-- Significant down payment: A higher down payment offers more assurance to lenders. Scribner says down payment requirements for self-employed workers with good credit and enough income are usually no different than what other borrowers face with traditional lenders. However, if your financial profile isn't strong, a larger down payment can be helpful. "A higher down payment [such as 30 percent or more] can be a mitigating factor if income qualifications are tight," says Scribner.
-- Single-family occupancy: According to Fannie Mae, a mortgage on a single-unit home that will serve as the borrower's primary residence is a lower risk for lenders. Lenders may also offer mortgages on second homes, investment properties, multiunit properties or manufactured homes, but these transactions pose a greater risk.
Mortgage Application Requirements for Self-Employed Workers
Lenders require complete financial documentation for a mortgage application. When you're self-employed, you'll need to provide both business and personal financial documentation. Although requirements will vary by lender, you should be prepared to submit:
-- Complete personal tax returns for two years
-- Business tax returns for two years
-- IRS Form 4506-T, giving permission to the lender to request transcripts for tax returns
-- Profit and loss statements
-- Business bank statements
-- Business verification, such as a DBA or "doing business as"
-- A business license
-- A list of your debts and minimum monthly payments
-- Canceled checks for your current rent or mortgage
-- Any additional income or payments, such as Social Security or disability
Some lenders require additional documentation to consider your business income, such as statements from your accountant and clients.
Before you submit your documentation, be sure that it's up-to-date and organized. You should make it easy for the lender to make sense of your financial situation. Lenders typically require the latest statements and won't appreciate having to request up-to-date information from you.
Plan Ahead to Lower Your Risk
If you're self-employed and considering a home purchase within the next few years, there are several steps you can take to make yourself a more attractive borrower.
Establish a track record of self-employment work. Most lenders want to see at least two years of self-employment history, but one year of self-employment work may be acceptable if you have a past record of relevant employment for which you received a W-2. You should maintain consistent work as much as possible.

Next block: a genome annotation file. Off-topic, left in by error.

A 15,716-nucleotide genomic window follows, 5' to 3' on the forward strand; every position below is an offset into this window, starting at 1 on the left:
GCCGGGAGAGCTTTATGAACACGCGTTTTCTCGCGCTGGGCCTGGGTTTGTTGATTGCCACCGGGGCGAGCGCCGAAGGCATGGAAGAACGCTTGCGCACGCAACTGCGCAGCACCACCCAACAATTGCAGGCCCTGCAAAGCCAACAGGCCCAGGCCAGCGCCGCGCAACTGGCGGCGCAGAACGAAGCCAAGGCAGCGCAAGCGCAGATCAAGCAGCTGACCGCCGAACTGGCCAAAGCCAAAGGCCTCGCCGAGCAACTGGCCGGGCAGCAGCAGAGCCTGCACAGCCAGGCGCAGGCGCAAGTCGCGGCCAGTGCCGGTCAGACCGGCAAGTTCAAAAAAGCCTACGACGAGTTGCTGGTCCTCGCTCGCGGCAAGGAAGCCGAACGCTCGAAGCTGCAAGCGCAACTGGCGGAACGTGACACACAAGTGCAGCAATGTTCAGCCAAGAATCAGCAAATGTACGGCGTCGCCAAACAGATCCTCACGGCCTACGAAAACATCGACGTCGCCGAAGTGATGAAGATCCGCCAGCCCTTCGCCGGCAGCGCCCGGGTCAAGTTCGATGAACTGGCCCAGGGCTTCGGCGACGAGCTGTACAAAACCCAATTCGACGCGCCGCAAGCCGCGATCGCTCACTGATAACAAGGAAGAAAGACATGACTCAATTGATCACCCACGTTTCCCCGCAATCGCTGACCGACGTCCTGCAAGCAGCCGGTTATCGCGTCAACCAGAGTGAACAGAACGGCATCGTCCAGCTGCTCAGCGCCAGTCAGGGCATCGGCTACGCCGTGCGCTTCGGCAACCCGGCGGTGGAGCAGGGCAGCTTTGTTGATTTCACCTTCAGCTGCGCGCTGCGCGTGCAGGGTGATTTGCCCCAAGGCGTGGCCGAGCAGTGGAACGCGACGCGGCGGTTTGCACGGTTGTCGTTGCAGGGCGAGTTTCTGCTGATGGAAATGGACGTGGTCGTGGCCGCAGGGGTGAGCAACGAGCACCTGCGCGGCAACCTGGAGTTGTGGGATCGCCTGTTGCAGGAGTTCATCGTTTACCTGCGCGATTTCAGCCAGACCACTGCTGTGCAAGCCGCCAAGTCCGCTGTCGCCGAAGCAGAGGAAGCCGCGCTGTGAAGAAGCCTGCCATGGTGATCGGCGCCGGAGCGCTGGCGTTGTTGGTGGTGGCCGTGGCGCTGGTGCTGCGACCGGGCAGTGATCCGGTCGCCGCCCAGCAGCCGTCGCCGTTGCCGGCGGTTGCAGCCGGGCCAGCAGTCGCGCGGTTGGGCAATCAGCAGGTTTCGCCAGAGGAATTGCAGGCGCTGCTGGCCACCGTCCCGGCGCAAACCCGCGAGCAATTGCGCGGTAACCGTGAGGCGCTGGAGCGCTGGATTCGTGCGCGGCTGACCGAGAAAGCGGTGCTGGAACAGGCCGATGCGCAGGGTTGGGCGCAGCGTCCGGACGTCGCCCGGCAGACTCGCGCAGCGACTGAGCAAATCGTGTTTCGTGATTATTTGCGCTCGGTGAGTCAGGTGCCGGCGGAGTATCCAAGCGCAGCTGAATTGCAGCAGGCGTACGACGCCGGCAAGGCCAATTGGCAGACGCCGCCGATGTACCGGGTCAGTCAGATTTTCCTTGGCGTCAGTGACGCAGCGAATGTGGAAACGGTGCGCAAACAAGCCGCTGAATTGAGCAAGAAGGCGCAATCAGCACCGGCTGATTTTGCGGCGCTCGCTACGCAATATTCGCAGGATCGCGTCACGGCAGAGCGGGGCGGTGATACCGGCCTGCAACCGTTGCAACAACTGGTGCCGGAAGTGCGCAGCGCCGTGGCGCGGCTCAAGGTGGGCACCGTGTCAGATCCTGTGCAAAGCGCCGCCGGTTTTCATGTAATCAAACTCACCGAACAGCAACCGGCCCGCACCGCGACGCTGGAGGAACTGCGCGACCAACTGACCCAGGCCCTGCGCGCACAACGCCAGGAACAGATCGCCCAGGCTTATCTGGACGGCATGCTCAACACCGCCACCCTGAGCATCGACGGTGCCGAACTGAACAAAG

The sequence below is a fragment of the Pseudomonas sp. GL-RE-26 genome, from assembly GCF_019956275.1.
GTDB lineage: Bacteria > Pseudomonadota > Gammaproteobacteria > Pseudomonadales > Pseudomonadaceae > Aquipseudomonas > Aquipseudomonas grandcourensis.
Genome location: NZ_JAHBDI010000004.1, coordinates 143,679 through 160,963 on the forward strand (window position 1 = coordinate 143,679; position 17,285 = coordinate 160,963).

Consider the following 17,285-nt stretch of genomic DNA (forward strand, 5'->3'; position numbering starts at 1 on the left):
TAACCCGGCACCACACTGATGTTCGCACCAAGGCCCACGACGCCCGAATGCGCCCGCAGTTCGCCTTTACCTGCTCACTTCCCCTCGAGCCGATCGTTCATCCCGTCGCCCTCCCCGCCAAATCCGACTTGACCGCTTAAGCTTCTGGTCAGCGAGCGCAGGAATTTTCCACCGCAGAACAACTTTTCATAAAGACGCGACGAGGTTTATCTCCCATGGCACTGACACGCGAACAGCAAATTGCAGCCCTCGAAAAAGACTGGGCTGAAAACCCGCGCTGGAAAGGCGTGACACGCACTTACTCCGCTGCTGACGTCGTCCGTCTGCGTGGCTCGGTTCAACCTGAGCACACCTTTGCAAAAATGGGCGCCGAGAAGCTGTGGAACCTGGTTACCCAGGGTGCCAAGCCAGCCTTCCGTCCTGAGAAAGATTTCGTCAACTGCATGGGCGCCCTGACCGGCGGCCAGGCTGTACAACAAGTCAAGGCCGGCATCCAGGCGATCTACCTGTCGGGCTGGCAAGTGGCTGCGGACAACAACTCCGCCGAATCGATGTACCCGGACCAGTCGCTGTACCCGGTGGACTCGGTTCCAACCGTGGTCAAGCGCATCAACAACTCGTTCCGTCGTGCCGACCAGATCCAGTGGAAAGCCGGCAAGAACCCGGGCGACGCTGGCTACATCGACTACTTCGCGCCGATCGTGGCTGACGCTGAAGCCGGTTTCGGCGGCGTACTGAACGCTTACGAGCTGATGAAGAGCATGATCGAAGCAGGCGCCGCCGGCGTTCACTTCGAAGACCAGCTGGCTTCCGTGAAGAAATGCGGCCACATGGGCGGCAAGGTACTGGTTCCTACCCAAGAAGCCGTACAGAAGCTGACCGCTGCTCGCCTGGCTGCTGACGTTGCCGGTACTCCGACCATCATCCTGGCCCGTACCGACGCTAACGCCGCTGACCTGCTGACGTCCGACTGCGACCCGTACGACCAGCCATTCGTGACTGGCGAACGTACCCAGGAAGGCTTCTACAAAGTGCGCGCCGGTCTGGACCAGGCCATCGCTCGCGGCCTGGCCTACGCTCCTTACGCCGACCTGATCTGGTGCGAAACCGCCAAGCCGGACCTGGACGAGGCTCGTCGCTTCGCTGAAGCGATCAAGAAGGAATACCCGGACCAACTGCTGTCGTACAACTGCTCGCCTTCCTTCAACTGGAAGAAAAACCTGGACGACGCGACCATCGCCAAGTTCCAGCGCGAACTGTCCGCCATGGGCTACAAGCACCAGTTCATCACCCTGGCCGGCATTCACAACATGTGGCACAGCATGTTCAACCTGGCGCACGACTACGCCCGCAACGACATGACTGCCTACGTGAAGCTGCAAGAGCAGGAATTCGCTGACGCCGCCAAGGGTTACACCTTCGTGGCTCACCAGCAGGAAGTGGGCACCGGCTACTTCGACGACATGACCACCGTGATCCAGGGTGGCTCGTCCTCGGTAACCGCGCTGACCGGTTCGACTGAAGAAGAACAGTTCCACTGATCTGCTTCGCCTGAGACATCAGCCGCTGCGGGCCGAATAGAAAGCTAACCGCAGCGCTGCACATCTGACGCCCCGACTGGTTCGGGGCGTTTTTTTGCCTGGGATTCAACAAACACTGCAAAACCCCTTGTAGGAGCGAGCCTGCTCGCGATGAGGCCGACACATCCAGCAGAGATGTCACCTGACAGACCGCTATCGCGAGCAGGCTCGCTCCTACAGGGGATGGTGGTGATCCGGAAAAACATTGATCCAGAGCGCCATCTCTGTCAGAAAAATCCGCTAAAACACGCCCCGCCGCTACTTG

It's a good idea to time a mortgage application after two to three years of consistently good earnings, says Scribner. At that point, lenders are less likely to be concerned by income instability, and you may qualify for a higher loan amount.
Improve your credit report. Check your credit report to identify any problems you may need to fix before a mortgage lender checks your credit. Lenders could reject your application or charge you a higher interest rate if you have a low credit score. If you identify any errors, contact the credit bureau to correct them. Look for any other areas of concern, such as high credit limit use, and work to address them. Be careful not to apply for other loans or credit cards in the months leading up to your mortgage application, as multiple new inquiries may harm your credit rating.
Pay down existing debt. You can improve your credit score by paying off some or all of your debt. This will also lower your debt-to-income ratio, which will make it easier for you to be approved for a mortgage.
Save as much as possible. You shouldn't plan to spend all your savings on the down payment. A healthy emergency fund can put lenders at ease knowing that you can still make payments, even if work dries up for a while, or that you can afford to make surprise repairs on your new home.
Maintain clean business records. Make it easier for lenders to understand your business income. Separate your business and personal funds by using business checking and savings accounts and credit cards. Keep an accounting of invoices and expenses each month, and create an updated profit and loss statement at least each quarter. Be sure to retain your records when you file taxes each year.
"Meticulous, detailed business records are very important," advises Scribner. "Separate business accounts are a must. The mortgage underwriter needs confidence in the accuracy of a borrower's financial information and commingling of personal and business accounts is a big red flag."
Legitimize your business. Register your business and get the appropriate licenses and insurance required to operate legally. Running a legitimate business indicates to the lender that you're well-established and serious about continuing self-employment.
Consider reducing tax deductions. If you'd like to show more income on your taxes, you can write off fewer expenses in the years before you apply for a mortgage. However, you will likely have to pay more in taxes when you take fewer deductions, so talk to your accountant and consider this strategy carefully. Keep in mind that with loans underwritten by Fannie Mae, lenders can add certain expenses such as casualty loss, depreciation and depletion back into income considered for loan qualification.
If You Can't Get a Mortgage
If you're self-employed and having trouble qualifying for a mortgage, you may need to consider alternative strategies.
Take time to improve your financial profile. Waiting is rarely an attractive option, especially when you want to buy a home, but you may need more time to improve your financial situation. You can take more time to establish a longer track record of successful self-employment, build your savings and work on paying down debt and improving your credit.
Get a co-signer. A co-signer guarantees your debt, making a promise to pay the loan if you default. Using a co-signer with good credit and income documented in a W-2 can improve your odds of approval. Kelley advises self-employed borrowers to consider a co-signer if they need help with their debt-to-income ratio.
Seek a smaller loan. You may be asking for a larger mortgage than lenders are willing to give you. Reconsider the amount you're asking for by either increasing your down payment or looking at houses with a lower purchase price.
Find work that will provide you with a W-2. Earning a regular paycheck can make you look less risky to a lender. A part-time job may offer more consistent income to back up your self-employment income, which can fluctuate. However, according to The Mortgage Reports, a personal finance news and advice website, lenders will typically look for a two-year history of part-time employment before they'll factor it into your mortgage application.
Work with a mortgage broker. Mortgage brokers are experts in helping their clients obtain a mortgage with the best terms. They may be able to point you to lenders that are particularly willing to work with self-employed borrowers and may offer customized recommendations for reducing your risk and obtaining approval.